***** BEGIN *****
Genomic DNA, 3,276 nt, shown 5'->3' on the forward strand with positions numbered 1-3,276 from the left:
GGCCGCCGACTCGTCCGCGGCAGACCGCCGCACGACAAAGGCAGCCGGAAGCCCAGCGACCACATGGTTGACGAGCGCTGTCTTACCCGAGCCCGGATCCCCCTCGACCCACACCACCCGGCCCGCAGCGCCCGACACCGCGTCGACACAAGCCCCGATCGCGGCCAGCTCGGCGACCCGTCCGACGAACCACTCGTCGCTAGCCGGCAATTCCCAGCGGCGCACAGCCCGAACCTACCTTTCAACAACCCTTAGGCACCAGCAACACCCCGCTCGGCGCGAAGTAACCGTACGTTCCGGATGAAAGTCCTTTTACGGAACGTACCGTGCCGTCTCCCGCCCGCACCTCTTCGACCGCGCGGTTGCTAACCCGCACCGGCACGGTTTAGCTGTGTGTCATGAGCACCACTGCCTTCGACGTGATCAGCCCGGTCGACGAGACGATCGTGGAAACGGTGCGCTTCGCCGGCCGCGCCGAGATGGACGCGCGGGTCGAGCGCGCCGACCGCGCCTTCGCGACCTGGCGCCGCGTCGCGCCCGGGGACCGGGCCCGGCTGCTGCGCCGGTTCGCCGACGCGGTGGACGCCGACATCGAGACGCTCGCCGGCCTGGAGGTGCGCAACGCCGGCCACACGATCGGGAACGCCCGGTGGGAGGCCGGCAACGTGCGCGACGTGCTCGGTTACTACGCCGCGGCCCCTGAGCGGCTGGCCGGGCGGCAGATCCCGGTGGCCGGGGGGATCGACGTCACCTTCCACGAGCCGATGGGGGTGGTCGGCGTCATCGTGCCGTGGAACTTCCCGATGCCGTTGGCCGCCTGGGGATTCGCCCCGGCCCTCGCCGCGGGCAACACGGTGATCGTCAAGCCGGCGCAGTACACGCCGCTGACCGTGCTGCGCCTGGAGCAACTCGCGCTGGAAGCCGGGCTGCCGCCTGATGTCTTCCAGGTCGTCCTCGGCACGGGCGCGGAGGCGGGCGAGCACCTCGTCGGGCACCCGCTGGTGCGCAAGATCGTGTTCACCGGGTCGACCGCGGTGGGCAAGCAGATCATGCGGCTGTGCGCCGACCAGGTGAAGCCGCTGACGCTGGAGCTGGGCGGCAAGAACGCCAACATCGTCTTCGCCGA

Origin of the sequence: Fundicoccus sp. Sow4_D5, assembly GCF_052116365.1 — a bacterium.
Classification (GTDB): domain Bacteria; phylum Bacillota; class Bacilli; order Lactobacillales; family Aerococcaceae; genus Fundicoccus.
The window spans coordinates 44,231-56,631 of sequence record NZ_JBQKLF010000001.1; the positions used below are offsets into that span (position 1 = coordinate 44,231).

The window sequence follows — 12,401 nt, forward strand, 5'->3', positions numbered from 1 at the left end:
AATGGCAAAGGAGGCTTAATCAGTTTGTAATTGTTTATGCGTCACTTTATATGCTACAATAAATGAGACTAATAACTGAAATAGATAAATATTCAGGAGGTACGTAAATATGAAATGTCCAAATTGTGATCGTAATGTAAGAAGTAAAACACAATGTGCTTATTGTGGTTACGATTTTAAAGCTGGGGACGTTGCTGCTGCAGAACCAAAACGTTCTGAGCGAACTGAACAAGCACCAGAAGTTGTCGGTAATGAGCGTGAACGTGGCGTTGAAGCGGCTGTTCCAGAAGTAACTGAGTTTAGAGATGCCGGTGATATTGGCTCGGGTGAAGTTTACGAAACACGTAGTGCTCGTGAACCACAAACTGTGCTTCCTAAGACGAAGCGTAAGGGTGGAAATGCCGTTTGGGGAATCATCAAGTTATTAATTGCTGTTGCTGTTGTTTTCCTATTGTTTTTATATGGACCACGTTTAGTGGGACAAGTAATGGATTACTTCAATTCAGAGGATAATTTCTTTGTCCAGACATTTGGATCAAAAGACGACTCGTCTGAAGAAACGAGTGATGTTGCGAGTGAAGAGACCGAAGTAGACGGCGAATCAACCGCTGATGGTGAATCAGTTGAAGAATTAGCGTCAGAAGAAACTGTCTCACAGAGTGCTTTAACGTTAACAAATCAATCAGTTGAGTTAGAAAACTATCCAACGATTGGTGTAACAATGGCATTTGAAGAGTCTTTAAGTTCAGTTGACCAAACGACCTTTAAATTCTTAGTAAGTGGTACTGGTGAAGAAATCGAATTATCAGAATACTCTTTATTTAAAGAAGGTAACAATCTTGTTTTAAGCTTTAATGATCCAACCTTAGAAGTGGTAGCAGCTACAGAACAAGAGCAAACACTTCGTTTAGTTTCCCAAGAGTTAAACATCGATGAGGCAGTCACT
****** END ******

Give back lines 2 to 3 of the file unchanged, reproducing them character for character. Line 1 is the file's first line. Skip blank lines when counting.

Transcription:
GGCCGCCGACTCGTCCGCGGCAGACCGCCGCACGACAAAGGCAGCCGGAAGCCCAGCGACCACATGGTTGACGAGCGCTGTCTTACCCGAGCCCGGATCCCCCTCGACCCACACCACCCGGCCCGCAGCGCCCGACACCGCGTCGACACAAGCCCCGATCGCGGCCAGCTCGGCGACCCGTCCGACGAACCACTCGTCGCTAGCCGGCAATTCCCAGCGGCGCACAGCCCGAACCTACCTTTCAACAACCCTTAGGCACCAGCAACACCCCGCTCGGCGCGAAGTAACCGTACGTTCCGGATGAAAGTCCTTTTACGGAACGTACCGTGCCGTCTCCCGCCCGCACCTCTTCGACCGCGCGGTTGCTAACCCGCACCGGCACGGTTTAGCTGTGTGTCATGAGCACCACTGCCTTCGACGTGATCAGCCCGGTCGACGAGACGATCGTGGAAACGGTGCGCTTCGCCGGCCGCGCCGAGATGGACGCGCGGGTCGAGCGCGCCGACCGCGCCTTCGCGACCTGGCGCCGCGTCGCGCCCGGGGACCGGGCCCGGCTGCTGCGCCGGTTCGCCGACGCGGTGGACGCCGACATCGAGACGCTCGCCGGCCTGGAGGTGCGCAACGCCGGCCACACGATCGGGAACGCCCGGTGGGAGGCCGGCAACGTGCGCGACGTGCTCGGTTACTACGCCGCGGCCCCTGAGCGGCTGGCCGGGCGGCAGATCCCGGTGGCCGGGGGGATCGACGTCACCTTCCACGAGCCGATGGGGGTGGTCGGCGTCATCGTGCCGTGGAACTTCCCGATGCCGTTGGCCGCCTGGGGATTCGCCCCGGCCCTCGCCGCGGGCAACACGGTGATCGTCAAGCCGGCGCAGTACACGCCGCTGACCGTGCTGCGCCTGGAGCAACTCGCGCTGGAAGCCGGGCTGCCGCCTGATGTCTTCCAGGTCGTCCTCGGCACGGGCGCGGAGGCGGGCGAGCACCTCGTCGGGCACCCGCTGGTGCGCAAGATCGTGTTCACCGGGTCGACCGCGGTGGGCAAGCAGATCATGCGGCTGTGCGCCGACCAGGTGAAGCCGCTGACGCTGGAGCTGGGCGGCAAGAACGCCAACATCGTCTTCGCCGA

Origin of the sequence: Fundicoccus sp. Sow4_D5, assembly GCF_052116365.1 — a bacterium.